Gephardt: Is Cryptocurrency Actually A Viable ‘Currency’?
MIDVALE, Utah – Bitcoin. Dogecoin. Ether. Digital dollar options are expanding. Their volatile values are setting record highs and lows. As more companies accept digital currency, are people actually spending it?
Bernie and Brothers Barber Co. in Midvale will take cash, cards, or if you like, Bitcoin.
“It’s the currency of the future,” said owner and barber, Bernie Hiett. “I wanted to be the first on it!”
Hiett loves the idea of cryptocurrency and its decentralized nature, specifically the part that allows her and her patrons to cut out the middleman.
“You’re not really paying a bank or a credit card processor – anything like that,” she explained. “So, it’s a good way to kind of skip that.”
Cryptocurrency is sort of like cash, but instead of handing off a dollar bill, you hand off a piece of computer code. Unlike a dollar, which has a fixed value, crypto is decentralized, meaning it is not tied to any physical coins or bills and there is no central authority overseeing its value.
So how much is a bitcoin worth?
Good question, as we discovered when we tried to pay Bernie and Brothers the equivalent of $10.
In the time it took to open a cryptocurrency exchange app, scan a QR code and click send, the value went up by $0.07 – almost a 1% increase in just 90 seconds.
That volatility is the reason you have been hearing a lot about cryptocurrencies lately.
On April 1, 2020, a single bitcoin was worth $6,671 according to CoinDesk. By April 15 of this year, its value shot up nearly tenfold to $63,346. That value plunged to $48,542 just 10 days later.
While 7 extra cents on a $10 transaction isn’t a big deal, such flux does make cryptocurrency tough to spend.
Which begs the question: Is cryptocurrency really a practical currency?
“That has definitely dampened its adoption for currency purposes, like for paying for haircuts, buying pizzas and buying real estate,” said Scott Condie, associate professor of economics at Brigham Young University. “When someone gives you cryptocurrency, you don’t have a good sense for exactly what that will buy five minutes from now, or an hour from now, or a week from now,” he explained.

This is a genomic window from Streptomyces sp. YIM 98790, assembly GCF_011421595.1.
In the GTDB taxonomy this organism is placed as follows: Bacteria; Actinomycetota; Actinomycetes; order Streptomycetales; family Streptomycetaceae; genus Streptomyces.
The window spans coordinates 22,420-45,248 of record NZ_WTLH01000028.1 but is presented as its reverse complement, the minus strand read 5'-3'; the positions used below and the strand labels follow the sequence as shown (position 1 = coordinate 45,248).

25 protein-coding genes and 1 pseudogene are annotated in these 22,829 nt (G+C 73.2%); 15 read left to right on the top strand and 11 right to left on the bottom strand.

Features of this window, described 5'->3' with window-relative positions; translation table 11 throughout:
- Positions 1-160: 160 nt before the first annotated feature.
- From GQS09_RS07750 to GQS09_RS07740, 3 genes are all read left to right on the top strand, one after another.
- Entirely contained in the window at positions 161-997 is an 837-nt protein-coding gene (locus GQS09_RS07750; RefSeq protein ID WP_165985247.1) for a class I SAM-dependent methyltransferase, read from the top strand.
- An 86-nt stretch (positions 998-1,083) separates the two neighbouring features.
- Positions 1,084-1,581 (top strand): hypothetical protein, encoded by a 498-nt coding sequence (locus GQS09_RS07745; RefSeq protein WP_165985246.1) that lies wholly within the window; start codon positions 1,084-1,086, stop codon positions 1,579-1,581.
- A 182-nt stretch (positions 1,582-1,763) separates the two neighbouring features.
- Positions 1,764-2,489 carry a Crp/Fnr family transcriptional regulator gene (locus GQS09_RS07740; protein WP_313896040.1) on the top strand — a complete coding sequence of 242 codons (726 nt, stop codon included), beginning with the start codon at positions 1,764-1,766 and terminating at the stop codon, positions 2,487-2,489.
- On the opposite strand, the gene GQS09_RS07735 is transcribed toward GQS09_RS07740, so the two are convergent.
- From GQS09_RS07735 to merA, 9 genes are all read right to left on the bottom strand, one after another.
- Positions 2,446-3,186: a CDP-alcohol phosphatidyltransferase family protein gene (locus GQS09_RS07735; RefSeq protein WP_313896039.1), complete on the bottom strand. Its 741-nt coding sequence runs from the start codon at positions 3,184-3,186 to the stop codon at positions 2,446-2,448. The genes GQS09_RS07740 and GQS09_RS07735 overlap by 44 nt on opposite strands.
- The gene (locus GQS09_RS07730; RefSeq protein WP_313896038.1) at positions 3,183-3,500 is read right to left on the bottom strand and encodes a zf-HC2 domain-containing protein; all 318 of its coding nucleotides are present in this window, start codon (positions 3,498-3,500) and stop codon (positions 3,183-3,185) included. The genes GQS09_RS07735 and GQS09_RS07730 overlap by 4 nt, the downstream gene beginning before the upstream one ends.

Investment vs. Currency Condie sees cryptocurrencies more as a long-term investment than a currency.
Most Bitcoin owners seem to agree. A recent MoneyMagnify survey found 62% of people who have cryptocurrency believe it is their ticket to wealth. Still, if you want to use it as a practical currency, no question – more companies will take it, including Starbucks, Tesla, and even Utah’s own Overstock.com, which has accepted it for years.
“I do think Bitcoin is a viable currency,” said Overstock CEO Jonathan Johnson.
“At Overstock, we see people using it every day.” Though Johnson admitted, it is not a lot of people. “It is still a very small percentage of our sales, about a quarter of 1%,” he said.
Johnson explained the number of people buying their furniture, appliances, and other goods in Bitcoin fluctuates with the cryptocurrency market itself.
As its value drops, people spend the digital currency. When the value skyrockets – not so much.
“People view it as an investment holding, and I think they are hesitant to spend it because they want it to go up,” he said.
Exactly how many customers have paid with Bitcoin at Bernie and Brothers barbershop? Two, if you count me. Still, Hiett remains a believer that crypto will be a mainstream currency in the not-too-distant future.
“I think it will be pretty commonplace at some point,” she said. “It’s a workable currency right now so I don’t see why you wouldn’t take it.”
One thing you should know: If you decide to buy into cryptocurrency, you will get a key – a password of sorts.
If you forget it, tough.
In fact, a recent analysis by the cryptocurrency-data firm Chainalysis found $140 billion worth in bitcoin could be lost forever, due to forgotten passwords.